Abyssomelania cramptoni

Kaim, Andrzej, Jenkins, Robert G., Tanabe, Kazushige & Kiel, Steffen, 2014, Mollusks from late Mesozoic seep deposits, chiefly in California, Zootaxa 3861 (5), pp. 401-440: 414-416

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Abyssomelania cramptoni

sp. nov.

Abyssomelania cramptoni   sp. nov.

( Fig. 6 A –E View FIGURE 6. A – E )

2013 “Abyssochrysoid gastropod”; Kiel et al. 2013, p. 32, fig. 15 I –L.

Type locality and strata: Seep limestone from the south end of Waipiro Bay, North Island, New Zealand;. For Campanian (Late Cretaceous). For details see Kiel et al. (2013).

Holotype: GNS TM 8852, four well-preserved adolescent whorls, 28.7 mm high and 12.8 mm wide.

Paratypes: GNS TM 8850, - 51, - 53, well to moderately preserved adolescent shells; GNS TM 8927, juvenile shell.

Additional material: 5 fragmentary specimens from the type locality.

Diagnosis. Tall gastropods (reaching 30 mm in length) with smooth lateral flanks of the adolescent/adult shell and spirally ornamented base. The growth lines opisthocline with angulation in the upper part of the lateral flank. The largest diameter of the whorls in the lower part of the lateral flank.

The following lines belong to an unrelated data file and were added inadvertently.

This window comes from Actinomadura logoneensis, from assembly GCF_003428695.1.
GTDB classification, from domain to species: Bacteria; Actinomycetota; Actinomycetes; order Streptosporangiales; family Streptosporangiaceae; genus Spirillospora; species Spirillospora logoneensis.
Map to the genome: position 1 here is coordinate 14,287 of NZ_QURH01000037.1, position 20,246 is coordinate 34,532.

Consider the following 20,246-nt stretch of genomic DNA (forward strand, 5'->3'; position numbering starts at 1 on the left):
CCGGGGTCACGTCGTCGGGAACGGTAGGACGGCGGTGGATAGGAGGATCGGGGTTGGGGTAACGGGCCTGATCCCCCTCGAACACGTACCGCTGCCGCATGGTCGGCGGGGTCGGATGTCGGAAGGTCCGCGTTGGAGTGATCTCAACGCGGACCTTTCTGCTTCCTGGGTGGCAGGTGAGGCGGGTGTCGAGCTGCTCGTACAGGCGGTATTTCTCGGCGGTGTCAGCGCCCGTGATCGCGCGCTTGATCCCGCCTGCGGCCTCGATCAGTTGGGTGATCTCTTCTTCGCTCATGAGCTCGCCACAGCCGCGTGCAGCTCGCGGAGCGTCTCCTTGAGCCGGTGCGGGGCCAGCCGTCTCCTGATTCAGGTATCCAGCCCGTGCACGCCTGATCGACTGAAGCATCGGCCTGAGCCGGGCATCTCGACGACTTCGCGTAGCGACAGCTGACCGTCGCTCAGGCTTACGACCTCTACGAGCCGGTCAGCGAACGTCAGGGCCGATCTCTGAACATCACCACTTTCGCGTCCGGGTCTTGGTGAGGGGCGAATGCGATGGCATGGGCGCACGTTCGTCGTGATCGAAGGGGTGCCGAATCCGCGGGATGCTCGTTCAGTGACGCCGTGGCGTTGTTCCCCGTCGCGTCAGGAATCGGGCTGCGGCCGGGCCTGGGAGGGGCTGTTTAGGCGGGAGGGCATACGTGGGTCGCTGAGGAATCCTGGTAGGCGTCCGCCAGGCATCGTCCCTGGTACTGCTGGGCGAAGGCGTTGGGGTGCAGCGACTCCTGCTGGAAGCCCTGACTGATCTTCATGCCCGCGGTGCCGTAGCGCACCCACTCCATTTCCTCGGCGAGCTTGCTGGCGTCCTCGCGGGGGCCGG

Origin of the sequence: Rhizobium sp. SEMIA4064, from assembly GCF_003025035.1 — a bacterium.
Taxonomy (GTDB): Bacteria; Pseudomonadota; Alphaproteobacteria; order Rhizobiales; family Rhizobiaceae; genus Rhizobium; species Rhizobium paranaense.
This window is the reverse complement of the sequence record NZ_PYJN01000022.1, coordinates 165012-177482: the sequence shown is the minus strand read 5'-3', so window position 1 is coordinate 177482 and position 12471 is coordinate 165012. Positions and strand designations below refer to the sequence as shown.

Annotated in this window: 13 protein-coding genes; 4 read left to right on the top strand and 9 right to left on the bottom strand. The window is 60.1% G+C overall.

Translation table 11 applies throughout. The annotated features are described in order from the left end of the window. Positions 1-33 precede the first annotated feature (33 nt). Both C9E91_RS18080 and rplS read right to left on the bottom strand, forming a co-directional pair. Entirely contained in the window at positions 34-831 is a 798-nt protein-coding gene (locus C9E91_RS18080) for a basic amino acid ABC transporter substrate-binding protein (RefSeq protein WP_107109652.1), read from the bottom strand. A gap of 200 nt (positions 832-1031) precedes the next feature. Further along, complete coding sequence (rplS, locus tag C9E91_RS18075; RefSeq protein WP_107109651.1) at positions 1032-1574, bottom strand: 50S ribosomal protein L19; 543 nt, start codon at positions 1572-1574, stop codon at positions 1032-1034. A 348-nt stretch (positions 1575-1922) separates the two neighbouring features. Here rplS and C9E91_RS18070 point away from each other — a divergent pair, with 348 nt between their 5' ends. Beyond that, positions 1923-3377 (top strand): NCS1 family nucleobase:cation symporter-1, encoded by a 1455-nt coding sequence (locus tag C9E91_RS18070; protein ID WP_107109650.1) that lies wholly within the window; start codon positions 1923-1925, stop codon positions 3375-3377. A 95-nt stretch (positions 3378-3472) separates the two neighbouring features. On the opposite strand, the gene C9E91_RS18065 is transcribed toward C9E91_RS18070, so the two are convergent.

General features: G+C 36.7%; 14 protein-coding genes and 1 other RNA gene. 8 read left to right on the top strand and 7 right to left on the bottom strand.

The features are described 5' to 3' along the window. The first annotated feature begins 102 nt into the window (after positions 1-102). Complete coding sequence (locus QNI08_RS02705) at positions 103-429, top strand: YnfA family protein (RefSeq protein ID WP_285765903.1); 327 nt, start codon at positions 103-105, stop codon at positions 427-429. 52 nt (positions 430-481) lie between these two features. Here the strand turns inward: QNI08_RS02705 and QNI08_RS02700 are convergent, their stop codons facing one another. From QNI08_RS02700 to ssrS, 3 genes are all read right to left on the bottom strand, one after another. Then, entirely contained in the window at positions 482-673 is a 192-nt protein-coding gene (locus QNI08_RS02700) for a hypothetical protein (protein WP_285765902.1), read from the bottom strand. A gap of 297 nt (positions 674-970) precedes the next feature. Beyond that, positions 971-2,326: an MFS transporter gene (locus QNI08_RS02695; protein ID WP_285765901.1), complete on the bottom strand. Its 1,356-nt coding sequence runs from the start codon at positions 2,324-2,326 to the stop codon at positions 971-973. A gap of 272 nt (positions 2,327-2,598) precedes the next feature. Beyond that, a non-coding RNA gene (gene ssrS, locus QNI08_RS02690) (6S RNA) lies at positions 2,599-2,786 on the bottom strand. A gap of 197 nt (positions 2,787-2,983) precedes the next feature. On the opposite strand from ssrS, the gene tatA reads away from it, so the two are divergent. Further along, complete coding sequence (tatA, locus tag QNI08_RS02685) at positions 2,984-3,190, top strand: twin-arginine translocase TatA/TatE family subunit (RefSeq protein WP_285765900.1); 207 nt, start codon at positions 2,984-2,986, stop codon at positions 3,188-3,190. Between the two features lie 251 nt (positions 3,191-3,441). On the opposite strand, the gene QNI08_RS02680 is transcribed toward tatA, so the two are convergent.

Description. Tall shell with largest whorl diameter slightly above abapical suture. Protoconch unknown. Juvenile teleoconch ornamented by opisthocline axial ribs and delicate striae. Axial ribs fading out in adolescent shell, adult shell surface smooth apart from opisthocline growth lines and abyssomelanid riblets appearing at the terminal (?) teleoconch whorl. Shell base ornamented by ten spiral ribs intersected by growth lines without knobs. Suture weakly incised. Aperture poorly preserved, D-shaped.

Remarks. This species was preliminarily identified as “Abyssochrysoid gastropod” by Kiel et al. (2013) pending formal description. Together with A. campbellae   n. sp. described below it forms a distinctive genus that inhabited ancient hydrocarbon seeps. Abyssomelania cramptoni   is much smaller than A. campbellae   and has weaker and more numerous spiral ribs on the base. The greatest diameter of the whorl is higher above the abapical suture giving more bulgy appearance than in A. campbellae   . The growth lines of A. cramptoni   are angulated in the upper part of the lateral flank while in A. campbellae   the growth lines are angulated in the middle of the lateral flank.

Etymology. For James S. Crampton, who made the field work in New Zealand possible.